Minimally Invasive Surgery Treats Early Lung Cancers

Armen Hareyan's picture

Lung Cancer Treatment

A new surgical technique offered at the University of Michigan Comprehensive Cancer Center is helping people with early stage lung cancer recover more quickly with less pain.

The minimally invasive technique involves removing a portion of the lung without cutting large muscles or spreading open the ribs. As a result, patients leave the hospital in half the time of conventional lung surgery, and they can usually return to work in only two weeks. With a traditional thoracotomy, patients remain in the hospital as long as a week after surgery.

"It's a way of treating cancer with a less invasive procedure that will get patients back to their regular activities sooner," says Allan Pickens, M.D., a thoracic surgeon at the U-M Comprehensive Cancer Center and lecturer in surgery at the U-M Medical School. Pickens recently completed fellowship training to learn this procedure. Since coming to U-M in January, he's performed about 20 of the procedures, called thoracoscopic lobectomies (pronounced: thor-a-co-SCOP-ic lobe-ECK-toe-mees). U-M is one of a select few centers nationwide offering the procedure.

Traditional lung cancer surgery is a thoracotomy, in which the surgeon cuts through the muscles into the chest and spreads open the ribs to access the lungs. The incision is large, about 20 centimeters, and recovery is slow and painful.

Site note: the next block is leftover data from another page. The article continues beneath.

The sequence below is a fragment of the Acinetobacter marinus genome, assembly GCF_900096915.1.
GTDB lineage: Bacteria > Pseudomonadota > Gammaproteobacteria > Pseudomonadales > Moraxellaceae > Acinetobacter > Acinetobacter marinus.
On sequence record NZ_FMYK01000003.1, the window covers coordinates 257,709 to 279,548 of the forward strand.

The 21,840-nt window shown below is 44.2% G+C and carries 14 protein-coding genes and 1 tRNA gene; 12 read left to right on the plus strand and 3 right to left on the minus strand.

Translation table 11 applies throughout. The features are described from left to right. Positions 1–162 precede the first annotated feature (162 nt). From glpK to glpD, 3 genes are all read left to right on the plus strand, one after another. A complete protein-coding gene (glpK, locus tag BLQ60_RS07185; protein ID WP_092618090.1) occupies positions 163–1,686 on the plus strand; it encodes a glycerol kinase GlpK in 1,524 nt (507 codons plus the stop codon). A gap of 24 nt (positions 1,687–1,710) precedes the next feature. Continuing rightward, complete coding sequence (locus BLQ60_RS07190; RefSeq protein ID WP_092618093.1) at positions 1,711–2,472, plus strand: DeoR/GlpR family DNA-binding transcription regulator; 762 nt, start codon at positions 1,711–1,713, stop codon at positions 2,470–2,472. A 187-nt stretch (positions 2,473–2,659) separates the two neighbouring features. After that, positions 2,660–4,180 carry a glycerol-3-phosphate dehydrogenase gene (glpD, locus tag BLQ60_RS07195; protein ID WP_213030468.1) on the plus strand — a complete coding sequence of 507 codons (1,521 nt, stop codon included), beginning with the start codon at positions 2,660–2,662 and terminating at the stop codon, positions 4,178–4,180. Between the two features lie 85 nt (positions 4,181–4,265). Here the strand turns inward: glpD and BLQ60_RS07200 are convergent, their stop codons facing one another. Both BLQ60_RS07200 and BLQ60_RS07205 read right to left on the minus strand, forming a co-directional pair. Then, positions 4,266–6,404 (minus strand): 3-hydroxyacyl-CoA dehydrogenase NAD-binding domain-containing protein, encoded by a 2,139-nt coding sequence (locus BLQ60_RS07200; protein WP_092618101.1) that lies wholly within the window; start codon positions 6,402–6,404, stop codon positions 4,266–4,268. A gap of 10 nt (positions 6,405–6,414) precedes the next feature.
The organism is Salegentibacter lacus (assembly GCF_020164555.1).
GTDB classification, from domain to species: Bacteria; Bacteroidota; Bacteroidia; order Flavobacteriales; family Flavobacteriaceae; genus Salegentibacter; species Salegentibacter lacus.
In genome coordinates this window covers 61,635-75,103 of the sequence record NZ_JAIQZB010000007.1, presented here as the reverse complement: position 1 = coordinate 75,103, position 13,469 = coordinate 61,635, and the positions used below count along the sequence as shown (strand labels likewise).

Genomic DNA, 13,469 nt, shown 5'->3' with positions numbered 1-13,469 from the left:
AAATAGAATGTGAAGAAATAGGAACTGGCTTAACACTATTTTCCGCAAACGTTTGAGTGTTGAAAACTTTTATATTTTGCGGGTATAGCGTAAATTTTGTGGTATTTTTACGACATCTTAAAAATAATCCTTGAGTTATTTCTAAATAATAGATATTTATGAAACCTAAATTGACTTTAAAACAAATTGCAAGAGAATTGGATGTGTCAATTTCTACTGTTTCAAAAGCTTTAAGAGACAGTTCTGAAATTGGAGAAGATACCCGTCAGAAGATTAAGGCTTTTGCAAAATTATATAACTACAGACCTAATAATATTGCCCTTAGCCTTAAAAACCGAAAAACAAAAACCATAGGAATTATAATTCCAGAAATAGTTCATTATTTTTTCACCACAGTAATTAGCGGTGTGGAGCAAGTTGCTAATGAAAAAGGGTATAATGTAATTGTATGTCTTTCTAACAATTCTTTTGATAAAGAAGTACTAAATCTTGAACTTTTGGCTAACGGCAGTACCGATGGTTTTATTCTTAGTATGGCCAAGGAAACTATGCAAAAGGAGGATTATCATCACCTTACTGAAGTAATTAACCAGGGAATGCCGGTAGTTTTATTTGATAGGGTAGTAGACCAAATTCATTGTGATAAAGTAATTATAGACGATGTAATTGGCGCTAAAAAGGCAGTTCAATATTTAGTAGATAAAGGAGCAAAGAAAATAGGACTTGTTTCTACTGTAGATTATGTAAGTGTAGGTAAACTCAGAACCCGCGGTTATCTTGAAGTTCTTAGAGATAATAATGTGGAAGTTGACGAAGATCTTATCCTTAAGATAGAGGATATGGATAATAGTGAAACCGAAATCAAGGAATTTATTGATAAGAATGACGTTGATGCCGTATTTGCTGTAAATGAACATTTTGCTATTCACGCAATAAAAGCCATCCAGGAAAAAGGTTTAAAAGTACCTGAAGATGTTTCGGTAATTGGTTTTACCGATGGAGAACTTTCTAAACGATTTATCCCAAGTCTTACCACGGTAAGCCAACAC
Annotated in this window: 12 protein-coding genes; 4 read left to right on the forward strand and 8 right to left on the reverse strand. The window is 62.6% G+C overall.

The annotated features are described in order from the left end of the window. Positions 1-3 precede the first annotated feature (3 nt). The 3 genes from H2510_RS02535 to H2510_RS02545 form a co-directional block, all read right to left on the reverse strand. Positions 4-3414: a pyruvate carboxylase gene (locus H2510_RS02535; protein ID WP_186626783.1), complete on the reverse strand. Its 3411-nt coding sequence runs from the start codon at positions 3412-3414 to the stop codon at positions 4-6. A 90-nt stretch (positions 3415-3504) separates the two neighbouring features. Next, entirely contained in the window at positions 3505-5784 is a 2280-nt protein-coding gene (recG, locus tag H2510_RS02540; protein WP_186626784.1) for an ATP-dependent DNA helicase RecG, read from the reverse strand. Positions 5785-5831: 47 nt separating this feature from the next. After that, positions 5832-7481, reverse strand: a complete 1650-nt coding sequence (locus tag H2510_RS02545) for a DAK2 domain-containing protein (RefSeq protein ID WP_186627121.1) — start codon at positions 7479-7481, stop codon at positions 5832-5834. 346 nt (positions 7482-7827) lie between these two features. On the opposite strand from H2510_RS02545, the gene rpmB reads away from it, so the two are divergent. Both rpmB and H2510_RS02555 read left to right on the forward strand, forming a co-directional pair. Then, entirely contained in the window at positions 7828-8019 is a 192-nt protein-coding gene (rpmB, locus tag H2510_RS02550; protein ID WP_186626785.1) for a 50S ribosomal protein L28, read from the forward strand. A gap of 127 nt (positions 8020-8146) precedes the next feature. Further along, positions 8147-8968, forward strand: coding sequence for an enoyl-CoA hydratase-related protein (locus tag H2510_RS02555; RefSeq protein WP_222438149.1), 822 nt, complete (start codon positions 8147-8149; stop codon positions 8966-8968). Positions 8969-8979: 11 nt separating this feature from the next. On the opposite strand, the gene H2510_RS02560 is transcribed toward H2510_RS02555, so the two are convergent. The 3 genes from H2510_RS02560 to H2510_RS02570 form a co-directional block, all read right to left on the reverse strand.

With the new technique, thoracoscopic lobectomy, the surgeon makes three small incisions of 2 centimeters to 4 centimeters each. A camera is inserted through a fourth incision that is only half a centimeter long. The camera allows the surgeon to see inside the chest. Very little muscle is cut and the ribs do not need to be spread.

"Thoracotomy is one of the more painful operations surgeons perform. It cuts into the muscles in a dynamic part of the body, an area that moves a lot from breathing. This makes it harder to heal afterward," Pickens says.


Surgeons are seeing better pulmonary function, a measure of how well a person can take a deep breath, in patients who have the minimally invasive procedure compared to thoracotomy patients. In addition to going home sooner, recovery is easier and requires fewer narcotic painkillers. Initial research suggests cancer survival rates are similar for both procedures.

Thoracoscopic lobectomy is primarily done in patients with stage I or stage II disease, meaning the nodule is smaller than 5 centimeters, has not invaded the chest wall and has not spread to distant organs. More advanced cancer will still require traditional thoracotomy.

In lung cancer treated with thoracoscopic lobectomy, the entire lobe is removed, called a lobectomy. The same procedure may also be used to remove a portion of the lung, called a wedge resection. In some cases, surgeons can perform a wedge resection to biopsy a nodule, and then proceed if it is cancerous to the full lobectomy at the same time. This may eliminate the need for needle biopsies or additional surgeries. Thoracoscopic lobectomy can be used for any disease of the chest or lung.

Results to date have been positive. Among the first 1,100 patients to receive this surgery, mortality rates were below 1 percent. The most common complication was air leaking through staple lines, a condition that typically resolves on its own.

"This is the way thoracic surgery is moving toward for lung cancer treatment. It's a technology I think in my heart improves medical care," Pickens says.


For more information about lung cancer, visit or call the Cancer AnswerLine at 800-865-1125. For information about thoracic surgery at the U-M Health System, go to